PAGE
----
Every now and then I get an idea that I want to do a painting that challenges me. Sometimes it’s a still life, sometimes a figure, sometimes a portrait, and I know it’s going to take a bit longer to get everything in the right place than usual. One such is this portrait.
When we paint someone or something we know, we tend to fill in the blanks or make guesses based on what we “know” about that person or thing. For example, I could say I know that this portrait’s eyebrows go at an upward angle with little curve, however when we’re painting or drawing, it’s really essential to let go of all of those pre-conceived notions. While you may think oranges are round, they’re a series of angles that form a not-perfectly-circular form.
For these kinds of challenges, where I know in advance I will be possibly messing up – I do a sketch. This isn’t really a “drawing” drawing, it’s more of a quick idea with only as much detail as I need to figure out what challenges I will face when I actually paint. In this case, I had started the face too wide, the shadows too far from the center of the face. It’s these kinds of mistakes I would run into when painting, but at that time I may not be able to put my finger on what’s wrong. Since drawing is the foundation of painting, it’s always best to start with a sketch to check your idea. Figure out what bothers you before you’ve invested a day into an under-sketch. Then fix it, and remember to keep an eye on it when painting. It makes the process much faster!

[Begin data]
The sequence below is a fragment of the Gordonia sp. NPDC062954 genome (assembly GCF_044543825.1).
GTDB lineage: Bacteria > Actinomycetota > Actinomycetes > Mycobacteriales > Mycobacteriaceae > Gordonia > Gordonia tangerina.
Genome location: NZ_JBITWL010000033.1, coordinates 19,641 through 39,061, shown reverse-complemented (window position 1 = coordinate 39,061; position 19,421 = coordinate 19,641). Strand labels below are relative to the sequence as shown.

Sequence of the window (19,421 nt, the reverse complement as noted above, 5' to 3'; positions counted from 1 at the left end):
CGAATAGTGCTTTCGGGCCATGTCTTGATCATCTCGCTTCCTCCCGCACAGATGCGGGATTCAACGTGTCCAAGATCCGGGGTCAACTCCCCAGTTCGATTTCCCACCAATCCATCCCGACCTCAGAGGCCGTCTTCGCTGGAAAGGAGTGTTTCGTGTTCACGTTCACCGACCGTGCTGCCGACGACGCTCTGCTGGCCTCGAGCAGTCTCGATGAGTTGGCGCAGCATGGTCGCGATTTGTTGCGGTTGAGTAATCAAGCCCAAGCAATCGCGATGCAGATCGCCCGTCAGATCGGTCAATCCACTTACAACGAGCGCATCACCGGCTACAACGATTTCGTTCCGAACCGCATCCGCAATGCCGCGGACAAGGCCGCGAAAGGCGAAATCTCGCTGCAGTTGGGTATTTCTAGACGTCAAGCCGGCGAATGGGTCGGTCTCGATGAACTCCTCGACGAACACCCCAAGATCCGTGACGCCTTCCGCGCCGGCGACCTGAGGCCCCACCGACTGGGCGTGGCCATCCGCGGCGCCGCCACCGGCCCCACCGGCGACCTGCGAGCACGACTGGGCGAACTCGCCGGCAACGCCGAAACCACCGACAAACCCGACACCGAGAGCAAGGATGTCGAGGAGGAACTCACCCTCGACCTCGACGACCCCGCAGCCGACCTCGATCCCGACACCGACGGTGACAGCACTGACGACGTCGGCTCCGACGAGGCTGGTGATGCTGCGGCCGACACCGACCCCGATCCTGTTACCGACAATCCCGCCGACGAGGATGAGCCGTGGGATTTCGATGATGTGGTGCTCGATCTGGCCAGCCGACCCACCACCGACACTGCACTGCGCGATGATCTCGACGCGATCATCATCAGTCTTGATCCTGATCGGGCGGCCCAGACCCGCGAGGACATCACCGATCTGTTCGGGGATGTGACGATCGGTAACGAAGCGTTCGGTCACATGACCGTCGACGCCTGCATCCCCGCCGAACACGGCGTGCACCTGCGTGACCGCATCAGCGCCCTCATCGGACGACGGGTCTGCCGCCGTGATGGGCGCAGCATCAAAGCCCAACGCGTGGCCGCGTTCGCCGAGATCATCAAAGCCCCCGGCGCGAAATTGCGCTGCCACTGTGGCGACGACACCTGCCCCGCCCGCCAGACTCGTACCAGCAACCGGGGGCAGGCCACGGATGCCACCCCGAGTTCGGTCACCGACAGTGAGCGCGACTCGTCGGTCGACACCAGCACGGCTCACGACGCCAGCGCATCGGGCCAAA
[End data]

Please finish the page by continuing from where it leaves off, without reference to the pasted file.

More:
Here you can see my lay in. I already corrected the eye on the left that went out too far.
You can see some of the issues have been corrected here – the right (our right, his left!) part of the face has been moved in, the eyes have been corrected, even the nose’s bottom has moved up quite a bit. All of these are things I’ll look for when I paint.
Here I’ve made several more adjustments. I’ll probably keep working on this sketch just for fun, but for now, it’s shown me what I need to look out for in the future.
Thank you for reading!